Honmon Butsuryu Shu (“HBS”) is a Buddhist sect originating from Buddha and founded by Nichiren Shonin.
Reciting the phrase “Namu Myoho Renge Kyo” as the principle chant which leads to embracing the Buddhist faith was established by Nichiren Shonin, and reciting this chant with devotion forms the basis of practicing HBS. (The phrase “Namu Myoho Renge Kyo” will also be referred to as “Odaimoku” and as the “Lotus Sutra” in the following text.)
This religion is founded on the basic scripture which Buddha preached at the end, proclaiming of the Lotus Sutra, “This is the foremost instruction”. Thus, “Butsuryu Shu” is said to be a sect established from what Buddha himself proclaimed. The Butsuryushu name was used by Dengyo Daishi and Nichiren Shonin.
The Lotus Sutra consists of 28 chapters, which are referred to as the first 14 chapters (Shakumon) and the latter 14 chapters Honmon). “Honmon” in Honmon Butsuryu Shu is derived from the name of the latter 14 chapters. The first 14 chapters are called Shakumon. The “Shaku” in Shakumon means after, as in what is left in the form of a trace or silhouette. The “Hon” in “Honmon” refers to the beginning, source or origin. So Honmon is the teaching established by the Buddha of essence (Kuon Honbutsu) while Shakumon is the teaching established by Shakubutsu. To explain the difference between the two: If Kuon Honbutsu were the moon, Shakubutsu would be like a reflection of the moon on the water.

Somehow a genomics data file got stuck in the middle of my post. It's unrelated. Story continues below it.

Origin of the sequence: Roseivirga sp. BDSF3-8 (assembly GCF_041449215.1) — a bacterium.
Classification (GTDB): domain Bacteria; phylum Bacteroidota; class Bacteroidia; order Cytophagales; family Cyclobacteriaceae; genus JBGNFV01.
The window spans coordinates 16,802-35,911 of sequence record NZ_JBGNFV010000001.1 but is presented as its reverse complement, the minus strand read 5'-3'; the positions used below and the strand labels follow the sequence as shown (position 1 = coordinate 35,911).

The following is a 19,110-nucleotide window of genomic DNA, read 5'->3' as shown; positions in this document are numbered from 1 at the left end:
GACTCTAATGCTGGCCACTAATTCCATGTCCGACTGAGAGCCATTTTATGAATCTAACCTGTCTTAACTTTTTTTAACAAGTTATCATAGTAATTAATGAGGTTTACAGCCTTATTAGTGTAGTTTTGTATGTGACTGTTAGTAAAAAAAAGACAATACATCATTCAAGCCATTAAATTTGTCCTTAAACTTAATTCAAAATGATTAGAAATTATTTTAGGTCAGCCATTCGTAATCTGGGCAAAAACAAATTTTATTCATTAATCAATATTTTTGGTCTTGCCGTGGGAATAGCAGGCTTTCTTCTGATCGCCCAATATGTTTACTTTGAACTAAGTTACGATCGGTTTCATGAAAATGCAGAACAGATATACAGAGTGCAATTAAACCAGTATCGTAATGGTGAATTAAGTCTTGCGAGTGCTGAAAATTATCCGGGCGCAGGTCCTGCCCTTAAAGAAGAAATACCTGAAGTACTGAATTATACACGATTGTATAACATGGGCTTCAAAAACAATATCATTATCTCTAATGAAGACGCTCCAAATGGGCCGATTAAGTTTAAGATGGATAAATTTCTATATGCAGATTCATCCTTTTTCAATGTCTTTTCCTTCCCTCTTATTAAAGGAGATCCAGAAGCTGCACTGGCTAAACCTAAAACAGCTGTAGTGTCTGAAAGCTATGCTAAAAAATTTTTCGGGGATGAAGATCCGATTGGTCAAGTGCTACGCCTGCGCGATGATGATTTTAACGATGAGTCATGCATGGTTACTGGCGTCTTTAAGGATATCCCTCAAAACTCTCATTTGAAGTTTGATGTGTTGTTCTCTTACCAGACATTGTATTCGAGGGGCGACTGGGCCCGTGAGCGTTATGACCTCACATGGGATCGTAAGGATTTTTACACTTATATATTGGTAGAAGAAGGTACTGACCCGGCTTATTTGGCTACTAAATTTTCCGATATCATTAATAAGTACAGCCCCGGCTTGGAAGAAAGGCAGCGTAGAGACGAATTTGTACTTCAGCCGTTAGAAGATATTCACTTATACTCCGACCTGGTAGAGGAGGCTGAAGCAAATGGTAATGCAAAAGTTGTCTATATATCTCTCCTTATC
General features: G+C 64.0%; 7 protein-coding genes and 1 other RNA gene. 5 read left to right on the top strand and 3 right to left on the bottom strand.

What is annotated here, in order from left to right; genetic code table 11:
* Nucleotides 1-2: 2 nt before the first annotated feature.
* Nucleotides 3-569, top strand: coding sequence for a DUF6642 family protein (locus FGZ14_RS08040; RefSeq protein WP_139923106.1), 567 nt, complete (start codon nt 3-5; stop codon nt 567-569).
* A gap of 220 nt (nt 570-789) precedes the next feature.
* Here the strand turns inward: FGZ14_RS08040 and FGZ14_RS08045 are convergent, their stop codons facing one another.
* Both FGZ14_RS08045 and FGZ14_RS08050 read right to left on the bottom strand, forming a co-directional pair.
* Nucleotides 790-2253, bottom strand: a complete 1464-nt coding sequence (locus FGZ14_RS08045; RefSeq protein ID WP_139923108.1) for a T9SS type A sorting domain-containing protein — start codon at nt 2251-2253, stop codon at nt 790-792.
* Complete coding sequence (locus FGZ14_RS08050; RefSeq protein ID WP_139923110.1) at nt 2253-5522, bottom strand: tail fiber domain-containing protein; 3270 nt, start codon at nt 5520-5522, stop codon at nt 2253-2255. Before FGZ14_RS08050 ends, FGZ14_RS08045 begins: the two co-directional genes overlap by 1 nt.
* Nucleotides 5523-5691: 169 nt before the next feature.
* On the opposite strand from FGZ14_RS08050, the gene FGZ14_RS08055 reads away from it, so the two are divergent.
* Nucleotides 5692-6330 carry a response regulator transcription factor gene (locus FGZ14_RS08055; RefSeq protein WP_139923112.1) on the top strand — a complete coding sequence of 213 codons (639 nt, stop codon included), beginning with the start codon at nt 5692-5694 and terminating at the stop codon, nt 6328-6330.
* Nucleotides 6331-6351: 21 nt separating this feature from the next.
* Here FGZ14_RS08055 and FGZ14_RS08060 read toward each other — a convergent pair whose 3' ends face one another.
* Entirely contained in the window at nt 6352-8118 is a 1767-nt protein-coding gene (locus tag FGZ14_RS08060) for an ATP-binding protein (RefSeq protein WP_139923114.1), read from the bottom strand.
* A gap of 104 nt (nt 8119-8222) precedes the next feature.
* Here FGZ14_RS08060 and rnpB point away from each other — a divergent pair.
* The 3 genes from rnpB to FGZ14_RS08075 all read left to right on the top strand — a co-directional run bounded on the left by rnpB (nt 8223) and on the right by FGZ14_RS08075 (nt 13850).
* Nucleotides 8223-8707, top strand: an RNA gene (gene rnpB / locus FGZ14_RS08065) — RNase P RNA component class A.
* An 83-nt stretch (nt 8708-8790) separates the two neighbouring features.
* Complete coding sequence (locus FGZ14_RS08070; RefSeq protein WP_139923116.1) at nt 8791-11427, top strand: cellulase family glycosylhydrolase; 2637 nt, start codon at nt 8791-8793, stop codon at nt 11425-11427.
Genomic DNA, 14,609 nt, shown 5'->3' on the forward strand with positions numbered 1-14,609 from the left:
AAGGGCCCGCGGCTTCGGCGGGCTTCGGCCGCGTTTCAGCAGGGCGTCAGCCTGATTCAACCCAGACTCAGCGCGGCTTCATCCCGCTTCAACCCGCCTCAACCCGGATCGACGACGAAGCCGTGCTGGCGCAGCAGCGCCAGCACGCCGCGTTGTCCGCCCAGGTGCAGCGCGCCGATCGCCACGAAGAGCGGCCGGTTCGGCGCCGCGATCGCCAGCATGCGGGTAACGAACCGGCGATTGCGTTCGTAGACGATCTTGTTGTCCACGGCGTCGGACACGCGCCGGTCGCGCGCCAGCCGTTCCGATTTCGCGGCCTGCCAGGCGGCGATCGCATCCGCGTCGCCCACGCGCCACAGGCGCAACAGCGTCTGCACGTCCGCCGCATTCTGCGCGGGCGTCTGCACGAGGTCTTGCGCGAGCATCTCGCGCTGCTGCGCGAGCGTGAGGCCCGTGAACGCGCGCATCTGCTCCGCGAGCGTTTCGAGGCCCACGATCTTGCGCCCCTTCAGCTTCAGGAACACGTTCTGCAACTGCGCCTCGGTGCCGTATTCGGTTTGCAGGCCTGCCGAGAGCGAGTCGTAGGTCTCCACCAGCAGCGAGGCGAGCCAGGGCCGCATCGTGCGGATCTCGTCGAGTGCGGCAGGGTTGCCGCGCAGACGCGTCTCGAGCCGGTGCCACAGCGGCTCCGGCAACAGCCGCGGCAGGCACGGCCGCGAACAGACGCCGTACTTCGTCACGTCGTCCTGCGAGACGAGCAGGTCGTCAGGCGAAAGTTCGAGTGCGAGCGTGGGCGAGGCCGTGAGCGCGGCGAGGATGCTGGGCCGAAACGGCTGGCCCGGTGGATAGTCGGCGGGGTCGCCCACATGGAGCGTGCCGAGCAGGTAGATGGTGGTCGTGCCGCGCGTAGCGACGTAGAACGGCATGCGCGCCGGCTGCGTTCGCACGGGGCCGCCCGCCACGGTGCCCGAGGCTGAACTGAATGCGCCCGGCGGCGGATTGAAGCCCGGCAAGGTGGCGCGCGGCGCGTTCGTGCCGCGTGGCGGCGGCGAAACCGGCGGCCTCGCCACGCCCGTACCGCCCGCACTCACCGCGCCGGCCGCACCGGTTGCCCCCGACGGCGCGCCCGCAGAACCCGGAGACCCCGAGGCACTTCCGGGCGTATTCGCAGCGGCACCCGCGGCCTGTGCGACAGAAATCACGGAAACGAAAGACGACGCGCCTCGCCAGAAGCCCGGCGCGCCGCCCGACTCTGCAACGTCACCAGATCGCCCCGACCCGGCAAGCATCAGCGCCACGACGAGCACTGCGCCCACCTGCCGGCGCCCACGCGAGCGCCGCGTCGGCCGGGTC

In the latter 14 chapters of the Lotus Sutra, Nichiren Shonin specifically considered chapters 15-22 (Honmon Happon) independently as the central scriptures. In the Mappo period, 2,000 years after the passing of Buddha, Nichiren believed the Honmon Happon would be the Odaimoku that would save people of the Mappo period, while accepting his mission of spreading Buddhism following his prior existence as Jogyo Bosatsu. Due to this, the Odaimoku of Honmon Happon is at the center of the Honmon Butsuryu Shu sect.
The head temple (Honzan) of HBS is Yuseiji Temple, which is located in Kitano, in the Kamigyoku district of Kyoto. It is the oldest temple of Nichiren Buddhism in Kyoto. There are approximately 300 HBS temples and branch locations in Japan where various events are held and Buddhist services are performed. Also at these locations, many people seek counsel, and community services and activities are provided.
At present there are temples in the United States, Brazil, Australia, Korea and Taiwan, and there are a growing number of adherents at locations in Italy, England, Sri Lanka and elsewhere.